Mesrine was the foremost criminal, public enemy N°1, the man most wanted in France, guilty of 39 crimes. "In the police or newspaper history, Mesrine broke all records". The film begins ... See full summary »
A strange man known only as the "metal fetishist", who seems to have an insane compulsion to stick scrap metal into his body, is hit and possibly killed by a Japanese "salaryman", out for a... See full summary »
The Cates family is thrilled to learn they have inherited the old mansion of the deranged, stage actor, Tyler Walker. They arrive to discover that the mansion has turned into a playground ... See full summary »
Bert L. Dragin
An English family of six takes in a pregnant woman who disappears shortly after giving birth. They raise the baby girl as their own, but over the years the strange deaths of their children ... See full summary »
Claire (an American) wakes up in a terrible state at the end of a runway in Spain. As she tries to account for her state (blood-soaked and bruised), she has flashbacks from the past few ... See full summary »
Losing his son Tom in a hit and run triggers violent emotions in Anthony, whose body begins to transform. When the driver who killed Tom reappears, Anthony mutates into a mass of metal - a human weapon fuelled by an uncontrollable rage.
Count Dracula's pregnant granddaughter arrives at his castle, along with her husband, who is not a vampire. While she prepares to give birth to a new member of the Dracula line, her husband... See full summary »
makes "Naked Lunch" look like a kitchen-sink UK drama.
¶ Full-throttle splatter-disc Japanese steampunk science-fiction/horror at its most aggressive, this mind-blower about alien parasites that turn their human hosts into slave 'Neoborgs' will leave you dizzy and drained - in a good way. higeru Izumiya's underground classic Desu Pawuda aka Death Powder is definitely among the weirdest, most bizarre films in human history. It puts to shame David Lynch' Eraserhead, Shinya Tsukamoto's tetsuo and some other extremely memorable and unique exercises in cinematic magic and limits beyond imagination. Death Powder has very little to do with plot or story, and what's there is extremely hard to follow and seems not to make any sense. One character says at one point to another: "Try to pretend that you're understanding what it's all about. Like life itself, this makes no sense." That line really tells something what to expect from this low budget gem from Japan, the land of many great film makers.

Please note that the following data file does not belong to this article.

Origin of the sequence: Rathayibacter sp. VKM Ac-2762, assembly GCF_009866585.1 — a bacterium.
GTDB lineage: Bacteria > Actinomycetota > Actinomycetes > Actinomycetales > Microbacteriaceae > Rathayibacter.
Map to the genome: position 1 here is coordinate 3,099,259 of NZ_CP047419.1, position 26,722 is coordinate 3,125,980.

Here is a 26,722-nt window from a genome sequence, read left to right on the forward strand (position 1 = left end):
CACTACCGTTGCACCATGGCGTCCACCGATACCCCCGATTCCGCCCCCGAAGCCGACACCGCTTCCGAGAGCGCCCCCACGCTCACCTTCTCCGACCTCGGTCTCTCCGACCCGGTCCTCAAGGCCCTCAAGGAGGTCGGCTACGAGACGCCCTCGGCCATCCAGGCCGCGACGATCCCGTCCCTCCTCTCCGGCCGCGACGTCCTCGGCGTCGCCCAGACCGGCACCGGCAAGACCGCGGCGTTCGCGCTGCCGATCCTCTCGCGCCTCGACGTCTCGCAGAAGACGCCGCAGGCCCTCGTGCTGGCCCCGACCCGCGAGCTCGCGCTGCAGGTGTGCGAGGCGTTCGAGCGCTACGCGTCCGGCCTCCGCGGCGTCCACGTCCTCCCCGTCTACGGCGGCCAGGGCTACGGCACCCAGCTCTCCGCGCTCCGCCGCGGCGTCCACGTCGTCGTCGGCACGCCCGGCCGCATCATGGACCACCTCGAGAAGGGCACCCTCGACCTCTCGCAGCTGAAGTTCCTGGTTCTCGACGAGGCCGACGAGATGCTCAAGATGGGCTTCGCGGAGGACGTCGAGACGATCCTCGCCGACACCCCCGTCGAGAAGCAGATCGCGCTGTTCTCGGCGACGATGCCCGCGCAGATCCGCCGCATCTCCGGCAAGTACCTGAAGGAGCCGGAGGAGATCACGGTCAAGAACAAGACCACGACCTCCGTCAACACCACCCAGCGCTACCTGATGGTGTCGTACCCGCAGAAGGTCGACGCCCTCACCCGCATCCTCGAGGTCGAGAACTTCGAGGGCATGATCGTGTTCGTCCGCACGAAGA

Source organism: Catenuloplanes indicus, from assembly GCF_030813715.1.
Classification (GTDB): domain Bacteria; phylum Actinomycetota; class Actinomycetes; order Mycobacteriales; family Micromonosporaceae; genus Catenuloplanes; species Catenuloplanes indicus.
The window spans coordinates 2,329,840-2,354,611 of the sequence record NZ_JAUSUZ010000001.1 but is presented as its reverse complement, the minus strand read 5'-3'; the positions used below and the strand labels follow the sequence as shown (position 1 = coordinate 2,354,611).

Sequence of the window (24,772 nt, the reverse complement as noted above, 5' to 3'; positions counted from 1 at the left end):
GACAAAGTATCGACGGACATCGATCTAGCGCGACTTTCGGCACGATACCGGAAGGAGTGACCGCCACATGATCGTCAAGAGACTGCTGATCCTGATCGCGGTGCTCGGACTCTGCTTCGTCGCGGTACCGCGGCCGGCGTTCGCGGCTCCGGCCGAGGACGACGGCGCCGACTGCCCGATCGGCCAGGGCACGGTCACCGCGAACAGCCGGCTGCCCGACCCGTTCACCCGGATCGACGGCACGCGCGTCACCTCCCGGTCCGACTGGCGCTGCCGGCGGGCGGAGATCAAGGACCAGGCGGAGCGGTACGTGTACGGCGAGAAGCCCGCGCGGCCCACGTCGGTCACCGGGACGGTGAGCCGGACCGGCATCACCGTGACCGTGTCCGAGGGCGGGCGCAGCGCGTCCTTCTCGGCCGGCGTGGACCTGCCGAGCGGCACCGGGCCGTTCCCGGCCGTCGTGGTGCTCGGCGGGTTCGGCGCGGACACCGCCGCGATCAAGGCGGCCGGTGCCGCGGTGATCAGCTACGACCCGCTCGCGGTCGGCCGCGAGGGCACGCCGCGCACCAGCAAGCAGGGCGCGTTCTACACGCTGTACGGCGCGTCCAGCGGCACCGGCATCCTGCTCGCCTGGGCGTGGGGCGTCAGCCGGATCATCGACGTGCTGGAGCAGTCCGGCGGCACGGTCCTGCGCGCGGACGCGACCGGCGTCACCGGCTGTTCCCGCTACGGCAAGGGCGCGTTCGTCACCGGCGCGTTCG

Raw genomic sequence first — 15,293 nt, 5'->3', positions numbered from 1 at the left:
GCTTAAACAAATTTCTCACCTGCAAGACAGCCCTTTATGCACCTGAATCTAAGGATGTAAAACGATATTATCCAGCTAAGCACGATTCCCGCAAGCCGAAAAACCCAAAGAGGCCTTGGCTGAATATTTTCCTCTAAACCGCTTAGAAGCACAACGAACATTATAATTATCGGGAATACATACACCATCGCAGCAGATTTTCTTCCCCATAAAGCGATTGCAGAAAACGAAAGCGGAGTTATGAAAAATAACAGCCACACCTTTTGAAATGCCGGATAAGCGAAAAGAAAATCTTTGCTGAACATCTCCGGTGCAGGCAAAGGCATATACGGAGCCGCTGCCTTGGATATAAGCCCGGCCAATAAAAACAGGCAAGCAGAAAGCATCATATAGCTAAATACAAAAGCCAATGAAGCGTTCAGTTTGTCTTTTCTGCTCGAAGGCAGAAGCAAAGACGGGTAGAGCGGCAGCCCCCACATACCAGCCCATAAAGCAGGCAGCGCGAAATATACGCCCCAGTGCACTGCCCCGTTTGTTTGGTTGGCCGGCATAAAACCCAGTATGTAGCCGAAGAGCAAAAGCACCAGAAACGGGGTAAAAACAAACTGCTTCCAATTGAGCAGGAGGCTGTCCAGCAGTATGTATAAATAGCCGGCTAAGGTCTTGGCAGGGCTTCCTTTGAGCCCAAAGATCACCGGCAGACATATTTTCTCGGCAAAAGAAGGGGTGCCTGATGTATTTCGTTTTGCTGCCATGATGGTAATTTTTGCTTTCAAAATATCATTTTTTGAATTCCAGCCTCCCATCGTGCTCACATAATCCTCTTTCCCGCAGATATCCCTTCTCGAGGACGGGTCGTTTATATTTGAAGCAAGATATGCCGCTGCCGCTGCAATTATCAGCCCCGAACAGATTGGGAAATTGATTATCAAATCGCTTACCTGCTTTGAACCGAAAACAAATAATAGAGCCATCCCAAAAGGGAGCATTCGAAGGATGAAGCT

¶ There are three mercenaries/soldiers who go to some mysterious storehouse in which even more mysterious figure is lying on a bed without any mattress. Suddenly, the figure blows some dust/powder on one of the soldiers and then the nightmare begins. It soon turns out, that one of the soldiers (played by the director Izumiya himself) has already been "infected" by this powder and now the question is what will happen to these two hapless victims, the other being a female by the way. The newly "infected" mercenary starts to have severe hallucinations into some netherworld, a universe unknown to us and a place never depicted on film before, and soon it is revealed that the powder has still many more victims to "dust"...
¶ If you're craving an experimental science-fiction/horror roller-coaster that will have you leaving the theater feeling like you just had your entire brain and body shaken and stirred, Meatball Machine is exactly the full-strength cinematic potion you need. A feature-length expansion of a short film --note: according to numerous Japanese sources, the running time of DESU ZPAWUDA (1999) was 70 minutes) makes the early aggressive cyberpunk endeavors of directors Shinya Tsukamoto (Tetsuo) and Sogo Ishii (Burst City) look like models of restraint and tranquility. DESU ZPAWUDA starts off as a sweet romance, but that doesn't last long: shy, lonely factory worker has a crush on fellow factory employee Sachiko, but just when they start to bond... well, aliens invade the earth and attach themselves as parasites to human bodies. The method of parasitism is grotesque enough
the aliens implant tumor-like globules on the shoulders of their
victims and pilot them like robots (whilst also blinding them with devices that penetrate their eye sockets) - but when Yamamoto and Yamaguchi take the viewer inside the parasite blobs to observe the slimy mini-extraterrestrial activity first-hand, then you know you're onto a stomach-turning winner. Meatball Machine puts its cinematic foot all the way down on the gas pedal and doesn't let up until the inevitable battle between Yoji and Sachiko - a touching testament to young love, blood, and alien ooze ¶ At this point I want to say that the plot is extremely hard to follow and I had to watch the film twenty two times in order to be able to write about it. The story and plot are not the things this film has to offer and thus the audience for this kind of film becomes even smaller. The film is also extremely slow moving and has many "dead" moments (the film runs mere 62 minutes, though) so don't watch this when you're tired since this film requires your full attention. These are not necessarily bad things if one can enjoy and appreciate this kind of different and very personal and independent cinema. If you thought Tetsuo was way too irritating and hard to understand in its madness, then forget Death Powder right now because this is absolutely even more bizarre experience.
Dr Monsieur Poopoo, University of Paris Laarbeeklaan 103, B - 1090 Walloon Region
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